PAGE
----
• Hullaballoonatic

    Hullaballoonatic

    3 years ago
    nullable constructor params can be assigned at initialization to non-nullable lateinit properties. If they are null, then the property remains uninitialized, otherwise it is set.
    class Foo(bar: Int?, baz: Int?, boz: Int?) {
        lateinit var bar: Int = bar // acceptable
        lateinit var baz = baz // implicitly assigned as non-nullable
        lateinit var boz: Int? = baz // unacceptable
    }
    Hullaballoonatic
    Pavlo Liapota
    9 replies
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  • b

    bbaldino

    3 years ago
    am i understanding it right that using
    withDefault
    for a map doesn't actually insert that default into the map when a key which isn't present is found, it just returns an instance of that default?
    b
    nfrankel
    +2
    12 replies
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  • m

    Marc Knaup

    3 years ago
    Any plans for a standard multiplatform
    Locale
    yet? It would be needed for a multiplatform time library to support formatting 🙂
    m
    simon.vergauwen
    +1
    10 replies
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  • arekolek

    arekolek

    3 years ago
    Could some contract be added to
    Int.sign
    to support this?
    val foo = when (a.compareTo(b).sign) {
        -1 -> SomeEnum.LEFT
        0 -> SomeEnum.NONE
        1 -> SomeEnum.RIGHT
    }
    Does the contract API support something like this?
    arekolek
    karelpeeters
    +1
    8 replies
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  • b

    bbaldino

    3 years ago
    i notice that, when subclassing
    MutableMap
    , overriding
    compute
    gives the signature
    override fun compute(key: T, remappingFunction: BiFunction<in T, in U?, out U?>): U?
    , but overriding
    computeIfAbsent
    gives
    override fun computeIfAbsent(key: T, mappingFunction: Function<in T, out U>): U
    (note the missing
    ?
    after
    U
    on the return type) but
    computeIfAbsent
    is documented as being able to return null. is this a bug?
    computeIfPresent
    also correctly uses
    U?
    as the return type.
    b
    uli
    9 replies
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  • Hullaballoonatic

    Hullaballoonatic

    3 years ago
    operator fun <T> Pair<T, T>.iterator() = object : Iterator<T> {
        var i = 0
        
        override fun hasNext() = i < 2
        
        override fun next() = when (i++) {
            0 -> first
            1 -> second
            else -> throw NoSuchElementException()
        }
    }
    Hullaballoonatic
    p
    +3
    18 replies
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  • Hullaballoonatic

    Hullaballoonatic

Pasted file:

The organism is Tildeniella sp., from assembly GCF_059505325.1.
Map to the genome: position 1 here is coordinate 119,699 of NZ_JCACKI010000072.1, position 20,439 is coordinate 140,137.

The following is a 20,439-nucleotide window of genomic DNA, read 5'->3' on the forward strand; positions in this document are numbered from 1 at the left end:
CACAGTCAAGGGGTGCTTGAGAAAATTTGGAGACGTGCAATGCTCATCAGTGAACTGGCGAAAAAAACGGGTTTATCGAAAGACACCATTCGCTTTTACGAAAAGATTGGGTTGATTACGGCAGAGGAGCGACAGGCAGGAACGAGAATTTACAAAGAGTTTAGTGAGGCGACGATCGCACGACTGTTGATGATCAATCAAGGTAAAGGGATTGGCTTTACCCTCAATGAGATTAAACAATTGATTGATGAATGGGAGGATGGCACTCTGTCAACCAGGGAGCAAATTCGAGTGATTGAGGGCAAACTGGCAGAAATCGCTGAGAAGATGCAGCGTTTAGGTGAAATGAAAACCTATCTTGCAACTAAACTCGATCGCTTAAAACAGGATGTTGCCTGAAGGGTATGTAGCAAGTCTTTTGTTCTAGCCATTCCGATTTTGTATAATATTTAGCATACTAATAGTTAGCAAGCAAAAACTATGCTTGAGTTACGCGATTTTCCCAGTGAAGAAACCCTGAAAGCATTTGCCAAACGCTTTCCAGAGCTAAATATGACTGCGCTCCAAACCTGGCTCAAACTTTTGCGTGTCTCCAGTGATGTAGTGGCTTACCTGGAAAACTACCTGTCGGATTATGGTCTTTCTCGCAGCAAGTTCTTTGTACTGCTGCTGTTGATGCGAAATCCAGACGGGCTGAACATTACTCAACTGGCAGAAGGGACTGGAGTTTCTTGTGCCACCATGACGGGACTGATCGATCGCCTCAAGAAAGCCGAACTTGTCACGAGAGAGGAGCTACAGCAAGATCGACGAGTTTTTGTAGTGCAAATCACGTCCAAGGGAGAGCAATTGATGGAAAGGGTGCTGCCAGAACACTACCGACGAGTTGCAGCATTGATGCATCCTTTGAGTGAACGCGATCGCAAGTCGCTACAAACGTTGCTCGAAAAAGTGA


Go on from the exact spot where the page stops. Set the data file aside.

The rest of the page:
3 years ago
    "coordinate" iteration, e.g
    (0 to 0)..(1 to 1)
    iterates through
    0 to 0, 0 to 1, 1 to 0, 1 to 1
    . Might be a stretch, but I think it's intuitive.
    operator fun Pair<Int, Int>.rangeTo(that: Pair<Int, Int>) = object : Iterable<Pair<Int, Int>> {
        override fun iterator() = object : Iterator<Pair<Int, Int>> {
            var i = this@rangeTo.first
            var j = this@rangeTo.second
            
            val m = that.first - i
            val n = that.second - j
    
            override fun hasNext() = i <= m && j <= n
    
            override fun next(): Pair<Int, Int> {
                val res = i to j
                
                if (j == n) {
                    j = 0
                    i++
                } else {
                    j++
                }
                
                return res
            }
        }
    }
    could also be expanded to higher dimensions with
    List<Int>.rangeTo(other: List<Int>)
    ,
    IntArray
    , etc
    Hullaballoonatic
    Dico
    +1
    10 replies
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  • Hullaballoonatic

    Hullaballoonatic

    3 years ago
    Expand on
    String::split
    to be as great as joinToString:
    fun String.split(
        delimiter: CharSequence = ", ",
        prefix: CharSequence = "",
        postfix: CharSequence = "",
        limit: Int = -1
    ): List<String>
    fun <R> String.split(
        delimiter: CharSequence = ", ",
        prefix: CharSequence = "",
        postfix: CharSequence = "",
        limit: Int = -1,
        transform: (CharSequence) -> R
    ): List<R>
    Hullaballoonatic
    1 replies
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  • s

    serebit

    3 years ago
    Superclass information in KType (via typeOf) would be nice
    s
    Dico
    5 replies
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  • j

    jw

    3 years ago
    so ClockMarks aren't Comparable, which makes sense since you cannot really meaningfully compare them across Clocks, but also it's a bit annoying since frequently you're in a single Clock "namespace" where it would be nice to not have to continually unwrap them
    j
    ilya.gorbunov
    11 replies
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